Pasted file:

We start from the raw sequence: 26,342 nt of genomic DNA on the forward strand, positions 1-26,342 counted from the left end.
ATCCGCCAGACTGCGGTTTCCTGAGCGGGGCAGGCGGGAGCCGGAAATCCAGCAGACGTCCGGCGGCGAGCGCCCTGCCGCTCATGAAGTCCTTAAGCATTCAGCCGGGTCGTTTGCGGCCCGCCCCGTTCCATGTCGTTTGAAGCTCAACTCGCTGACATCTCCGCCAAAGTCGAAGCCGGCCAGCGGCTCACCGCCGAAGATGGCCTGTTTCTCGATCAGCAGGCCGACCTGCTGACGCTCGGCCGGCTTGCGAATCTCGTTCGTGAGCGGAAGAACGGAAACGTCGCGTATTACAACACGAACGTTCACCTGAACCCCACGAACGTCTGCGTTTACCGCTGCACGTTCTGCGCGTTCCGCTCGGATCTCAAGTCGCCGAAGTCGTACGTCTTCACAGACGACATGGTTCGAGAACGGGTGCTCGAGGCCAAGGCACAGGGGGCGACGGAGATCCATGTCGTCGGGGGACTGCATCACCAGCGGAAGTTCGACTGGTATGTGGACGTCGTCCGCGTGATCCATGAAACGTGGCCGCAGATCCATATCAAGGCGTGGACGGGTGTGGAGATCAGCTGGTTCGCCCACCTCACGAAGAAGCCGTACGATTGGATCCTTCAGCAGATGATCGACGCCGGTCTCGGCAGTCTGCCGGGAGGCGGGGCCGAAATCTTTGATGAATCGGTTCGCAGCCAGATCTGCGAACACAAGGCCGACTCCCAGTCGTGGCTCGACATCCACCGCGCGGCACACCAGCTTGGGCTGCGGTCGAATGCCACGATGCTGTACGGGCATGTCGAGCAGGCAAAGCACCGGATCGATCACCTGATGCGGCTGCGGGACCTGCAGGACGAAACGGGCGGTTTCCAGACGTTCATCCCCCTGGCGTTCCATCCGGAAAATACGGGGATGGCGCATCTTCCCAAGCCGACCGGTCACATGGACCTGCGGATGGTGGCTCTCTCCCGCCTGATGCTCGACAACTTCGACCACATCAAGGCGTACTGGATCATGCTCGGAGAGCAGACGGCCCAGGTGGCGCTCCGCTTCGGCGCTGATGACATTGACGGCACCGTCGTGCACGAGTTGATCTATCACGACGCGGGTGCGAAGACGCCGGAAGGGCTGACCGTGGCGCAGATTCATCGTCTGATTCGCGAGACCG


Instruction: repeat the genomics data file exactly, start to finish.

We start from the raw sequence: 26,342 nt of genomic DNA on the forward strand, positions 1-26,342 counted from the left end.
ATCCGCCAGACTGCGGTTTCCTGAGCGGGGCAGGCGGGAGCCGGAAATCCAGCAGACGTCCGGCGGCGAGCGCCCTGCCGCTCATGAAGTCCTTAAGCATTCAGCCGGGTCGTTTGCGGCCCGCCCCGTTCCATGTCGTTTGAAGCTCAACTCGCTGACATCTCCGCCAAAGTCGAAGCCGGCCAGCGGCTCACCGCCGAAGATGGCCTGTTTCTCGATCAGCAGGCCGACCTGCTGACGCTCGGCCGGCTTGCGAATCTCGTTCGTGAGCGGAAGAACGGAAACGTCGCGTATTACAACACGAACGTTCACCTGAACCCCACGAACGTCTGCGTTTACCGCTGCACGTTCTGCGCGTTCCGCTCGGATCTCAAGTCGCCGAAGTCGTACGTCTTCACAGACGACATGGTTCGAGAACGGGTGCTCGAGGCCAAGGCACAGGGGGCGACGGAGATCCATGTCGTCGGGGGACTGCATCACCAGCGGAAGTTCGACTGGTATGTGGACGTCGTCCGCGTGATCCATGAAACGTGGCCGCAGATCCATATCAAGGCGTGGACGGGTGTGGAGATCAGCTGGTTCGCCCACCTCACGAAGAAGCCGTACGATTGGATCCTTCAGCAGATGATCGACGCCGGTCTCGGCAGTCTGCCGGGAGGCGGGGCCGAAATCTTTGATGAATCGGTTCGCAGCCAGATCTGCGAACACAAGGCCGACTCCCAGTCGTGGCTCGACATCCACCGCGCGGCACACCAGCTTGGGCTGCGGTCGAATGCCACGATGCTGTACGGGCATGTCGAGCAGGCAAAGCACCGGATCGATCACCTGATGCGGCTGCGGGACCTGCAGGACGAAACGGGCGGTTTCCAGACGTTCATCCCCCTGGCGTTCCATCCGGAAAATACGGGGATGGCGCATCTTCCCAAGCCGACCGGTCACATGGACCTGCGGATGGTGGCTCTCTCCCGCCTGATGCTCGACAACTTCGACCACATCAAGGCGTACTGGATCATGCTCGGAGAGCAGACGGCCCAGGTGGCGCTCCGCTTCGGCGCTGATGACATTGACGGCACCGTCGTGCACGAGTTGATCTATCACGACGCGGGTGCGAAGACGCCGGAAGGGCTGACCGTGGCGCAGATTCATCGTCTGATTCGCGAGACCG